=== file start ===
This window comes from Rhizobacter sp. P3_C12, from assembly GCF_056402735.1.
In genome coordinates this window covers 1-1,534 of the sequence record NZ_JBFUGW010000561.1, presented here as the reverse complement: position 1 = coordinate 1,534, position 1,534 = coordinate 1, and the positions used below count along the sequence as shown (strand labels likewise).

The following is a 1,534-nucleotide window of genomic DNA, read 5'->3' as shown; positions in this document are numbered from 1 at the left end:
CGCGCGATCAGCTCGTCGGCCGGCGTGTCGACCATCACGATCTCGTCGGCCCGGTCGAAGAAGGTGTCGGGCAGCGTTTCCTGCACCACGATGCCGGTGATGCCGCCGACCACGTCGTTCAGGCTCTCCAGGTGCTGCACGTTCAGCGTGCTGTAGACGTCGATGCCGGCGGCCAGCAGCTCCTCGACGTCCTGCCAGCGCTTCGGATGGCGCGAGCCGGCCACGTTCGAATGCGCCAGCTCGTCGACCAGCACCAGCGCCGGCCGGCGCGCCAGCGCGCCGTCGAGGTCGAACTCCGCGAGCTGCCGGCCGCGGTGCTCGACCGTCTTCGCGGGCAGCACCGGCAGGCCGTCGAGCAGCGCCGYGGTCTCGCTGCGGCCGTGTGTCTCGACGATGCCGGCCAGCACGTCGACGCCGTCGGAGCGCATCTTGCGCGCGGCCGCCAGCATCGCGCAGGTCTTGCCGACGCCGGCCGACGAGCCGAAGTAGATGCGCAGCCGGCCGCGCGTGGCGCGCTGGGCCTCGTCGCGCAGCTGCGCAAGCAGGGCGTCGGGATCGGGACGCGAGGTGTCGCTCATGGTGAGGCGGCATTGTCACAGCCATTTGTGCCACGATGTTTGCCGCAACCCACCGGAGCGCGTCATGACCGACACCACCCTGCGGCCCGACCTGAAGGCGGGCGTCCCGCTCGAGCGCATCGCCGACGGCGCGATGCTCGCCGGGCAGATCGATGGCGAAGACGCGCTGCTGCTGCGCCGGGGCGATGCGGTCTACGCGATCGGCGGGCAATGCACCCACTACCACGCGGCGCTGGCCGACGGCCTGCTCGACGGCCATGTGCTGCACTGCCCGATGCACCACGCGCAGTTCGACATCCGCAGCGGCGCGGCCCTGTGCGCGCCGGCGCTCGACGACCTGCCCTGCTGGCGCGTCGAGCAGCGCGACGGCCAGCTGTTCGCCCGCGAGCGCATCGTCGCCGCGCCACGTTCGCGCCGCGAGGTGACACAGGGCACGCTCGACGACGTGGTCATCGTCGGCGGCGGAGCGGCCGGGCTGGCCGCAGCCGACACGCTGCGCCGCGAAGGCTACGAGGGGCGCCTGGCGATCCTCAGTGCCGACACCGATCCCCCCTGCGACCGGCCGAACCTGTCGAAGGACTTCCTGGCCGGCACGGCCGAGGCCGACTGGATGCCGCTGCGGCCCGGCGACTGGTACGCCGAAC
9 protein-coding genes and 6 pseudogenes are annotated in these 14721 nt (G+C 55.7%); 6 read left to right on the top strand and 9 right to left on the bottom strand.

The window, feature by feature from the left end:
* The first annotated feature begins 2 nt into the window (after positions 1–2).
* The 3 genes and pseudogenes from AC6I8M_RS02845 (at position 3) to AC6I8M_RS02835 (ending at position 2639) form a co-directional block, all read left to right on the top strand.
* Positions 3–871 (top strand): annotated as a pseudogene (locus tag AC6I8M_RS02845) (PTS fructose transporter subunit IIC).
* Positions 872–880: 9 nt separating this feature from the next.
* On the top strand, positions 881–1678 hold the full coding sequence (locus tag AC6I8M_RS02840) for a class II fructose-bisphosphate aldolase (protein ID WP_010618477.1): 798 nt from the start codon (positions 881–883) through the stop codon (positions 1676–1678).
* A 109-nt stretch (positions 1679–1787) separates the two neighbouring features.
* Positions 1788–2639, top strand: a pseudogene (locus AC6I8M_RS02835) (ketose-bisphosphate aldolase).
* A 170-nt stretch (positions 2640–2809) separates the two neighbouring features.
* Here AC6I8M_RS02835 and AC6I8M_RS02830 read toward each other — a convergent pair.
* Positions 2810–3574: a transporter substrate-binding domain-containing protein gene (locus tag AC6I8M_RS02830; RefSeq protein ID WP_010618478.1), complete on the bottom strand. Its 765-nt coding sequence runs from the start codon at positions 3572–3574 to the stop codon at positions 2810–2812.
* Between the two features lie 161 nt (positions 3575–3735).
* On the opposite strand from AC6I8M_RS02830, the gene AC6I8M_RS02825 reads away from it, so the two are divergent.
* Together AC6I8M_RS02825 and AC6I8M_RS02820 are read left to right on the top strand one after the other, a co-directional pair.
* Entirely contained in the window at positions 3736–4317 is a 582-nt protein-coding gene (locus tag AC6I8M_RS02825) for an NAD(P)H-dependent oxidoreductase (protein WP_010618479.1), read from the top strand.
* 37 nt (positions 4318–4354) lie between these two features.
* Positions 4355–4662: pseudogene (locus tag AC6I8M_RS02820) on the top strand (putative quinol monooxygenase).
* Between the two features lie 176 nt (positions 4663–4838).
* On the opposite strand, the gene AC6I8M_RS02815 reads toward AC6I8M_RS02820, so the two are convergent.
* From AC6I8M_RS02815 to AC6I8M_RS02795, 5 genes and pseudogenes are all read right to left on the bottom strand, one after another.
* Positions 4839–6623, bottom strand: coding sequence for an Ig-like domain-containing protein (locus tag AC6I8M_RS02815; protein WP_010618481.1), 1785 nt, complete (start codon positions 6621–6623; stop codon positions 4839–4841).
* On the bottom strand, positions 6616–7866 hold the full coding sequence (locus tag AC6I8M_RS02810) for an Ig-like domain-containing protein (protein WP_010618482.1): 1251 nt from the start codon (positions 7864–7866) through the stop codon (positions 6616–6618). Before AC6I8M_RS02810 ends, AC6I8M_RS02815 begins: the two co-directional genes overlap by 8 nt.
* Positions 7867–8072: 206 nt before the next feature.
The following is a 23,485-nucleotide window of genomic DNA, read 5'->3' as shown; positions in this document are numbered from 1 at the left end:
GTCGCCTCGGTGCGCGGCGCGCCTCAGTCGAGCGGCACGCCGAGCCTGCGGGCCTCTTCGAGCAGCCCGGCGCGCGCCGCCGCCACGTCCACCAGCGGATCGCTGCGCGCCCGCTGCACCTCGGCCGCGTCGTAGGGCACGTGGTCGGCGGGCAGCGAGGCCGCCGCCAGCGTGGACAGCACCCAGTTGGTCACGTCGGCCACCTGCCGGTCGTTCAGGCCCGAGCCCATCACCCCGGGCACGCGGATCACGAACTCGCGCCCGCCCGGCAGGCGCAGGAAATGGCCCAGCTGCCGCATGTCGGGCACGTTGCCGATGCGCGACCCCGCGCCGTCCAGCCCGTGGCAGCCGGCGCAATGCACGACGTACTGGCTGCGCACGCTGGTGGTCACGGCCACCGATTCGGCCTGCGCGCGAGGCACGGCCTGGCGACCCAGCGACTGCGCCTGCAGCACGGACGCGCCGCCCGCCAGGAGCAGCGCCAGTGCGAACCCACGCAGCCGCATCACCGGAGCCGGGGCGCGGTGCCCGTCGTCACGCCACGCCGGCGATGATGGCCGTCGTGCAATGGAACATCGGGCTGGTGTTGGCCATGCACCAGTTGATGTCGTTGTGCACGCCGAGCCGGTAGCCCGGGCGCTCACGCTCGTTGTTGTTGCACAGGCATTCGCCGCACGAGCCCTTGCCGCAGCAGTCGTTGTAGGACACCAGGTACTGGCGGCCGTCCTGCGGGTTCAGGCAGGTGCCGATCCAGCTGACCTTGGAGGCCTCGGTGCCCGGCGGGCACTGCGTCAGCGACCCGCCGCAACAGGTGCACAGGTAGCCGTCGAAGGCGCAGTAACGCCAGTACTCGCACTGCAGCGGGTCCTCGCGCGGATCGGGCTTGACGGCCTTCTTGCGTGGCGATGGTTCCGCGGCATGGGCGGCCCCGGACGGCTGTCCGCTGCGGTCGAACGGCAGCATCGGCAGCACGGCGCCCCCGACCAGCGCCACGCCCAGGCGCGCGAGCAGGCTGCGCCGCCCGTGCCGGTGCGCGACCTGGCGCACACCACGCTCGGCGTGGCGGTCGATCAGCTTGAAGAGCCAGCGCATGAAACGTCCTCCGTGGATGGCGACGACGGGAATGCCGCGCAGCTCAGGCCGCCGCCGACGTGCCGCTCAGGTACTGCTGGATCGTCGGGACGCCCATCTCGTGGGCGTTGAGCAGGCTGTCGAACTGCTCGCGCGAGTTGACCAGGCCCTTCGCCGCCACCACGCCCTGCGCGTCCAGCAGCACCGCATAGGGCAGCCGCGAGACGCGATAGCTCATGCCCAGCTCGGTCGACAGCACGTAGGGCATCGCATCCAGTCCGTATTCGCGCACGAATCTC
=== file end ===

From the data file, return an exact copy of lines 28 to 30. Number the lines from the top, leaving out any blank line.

* Positions 7867–8072: 206 nt before the next feature.
The following is a 23,485-nucleotide window of genomic DNA, read 5'->3' as shown; positions in this document are numbered from 1 at the left end:
GTCGCCTCGGTGCGCGGCGCGCCTCAGTCGAGCGGCACGCCGAGCCTGCGGGCCTCTTCGAGCAGCCCGGCGCGCGCCGCCGCCACGTCCACCAGCGGATCGCTGCGCGCCCGCTGCACCTCGGCCGCGTCGTAGGGCACGTGGTCGGCGGGCAGCGAGGCCGCCGCCAGCGTGGACAGCACCCAGTTGGTCACGTCGGCCACCTGCCGGTCGTTCAGGCCCGAGCCCATCACCCCGGGCACGCGGATCACGAACTCGCGCCCGCCCGGCAGGCGCAGGAAATGGCCCAGCTGCCGCATGTCGGGCACGTTGCCGATGCGCGACCCCGCGCCGTCCAGCCCGTGGCAGCCGGCGCAATGCACGACGTACTGGCTGCGCACGCTGGTGGTCACGGCCACCGATTCGGCCTGCGCGCGAGGCACGGCCTGGCGACCCAGCGACTGCGCCTGCAGCACGGACGCGCCGCCCGCCAGGAGCAGCGCCAGTGCGAACCCACGCAGCCGCATCACCGGAGCCGGGGCGCGGTGCCCGTCGTCACGCCACGCCGGCGATGATGGCCGTCGTGCAATGGAACATCGGGCTGGTGTTGGCCATGCACCAGTTGATGTCGTTGTGCACGCCGAGCCGGTAGCCCGGGCGCTCACGCTCGTTGTTGTTGCACAGGCATTCGCCGCACGAGCCCTTGCCGCAGCAGTCGTTGTAGGACACCAGGTACTGGCGGCCGTCCTGCGGGTTCAGGCAGGTGCCGATCCAGCTGACCTTGGAGGCCTCGGTGCCCGGCGGGCACTGCGTCAGCGACCCGCCGCAACAGGTGCACAGGTAGCCGTCGAAGGCGCAGTAACGCCAGTACTCGCACTGCAGCGGGTCCTCGCGCGGATCGGGCTTGACGGCCTTCTTGCGTGGCGATGGTTCCGCGGCATGGGCGGCCCCGGACGGCTGTCCGCTGCGGTCGAACGGCAGCATCGGCAGCACGGCGCCCCCGACCAGCGCCACGCCCAGGCGCGCGAGCAGGCTGCGCCGCCCGTGCCGGTGCGCGACCTGGCGCACACCACGCTCGGCGTGGCGGTCGATCAGCTTGAAGAGCCAGCGCATGAAACGTCCTCCGTGGATGGCGACGACGGGAATGCCGCGCAGCTCAGGCCGCCGCCGACGTGCCGCTCAGGTACTGCTGGATCGTCGGGACGCCCATCTCGTGGGCGTTGAGCAGGCTGTCGAACTGCTCGCGCGAGTTGACCAGGCCCTTCGCCGCCACCACGCCCTGCGCGTCCAGCAGCACCGCATAGGGCAGCCGCGAGACGCGATAGCTCATGCCCAGCTCGGTCGACAGCACGTAGGGCATCGCATCCAGTCCGTATTCGCGCACGAATCTC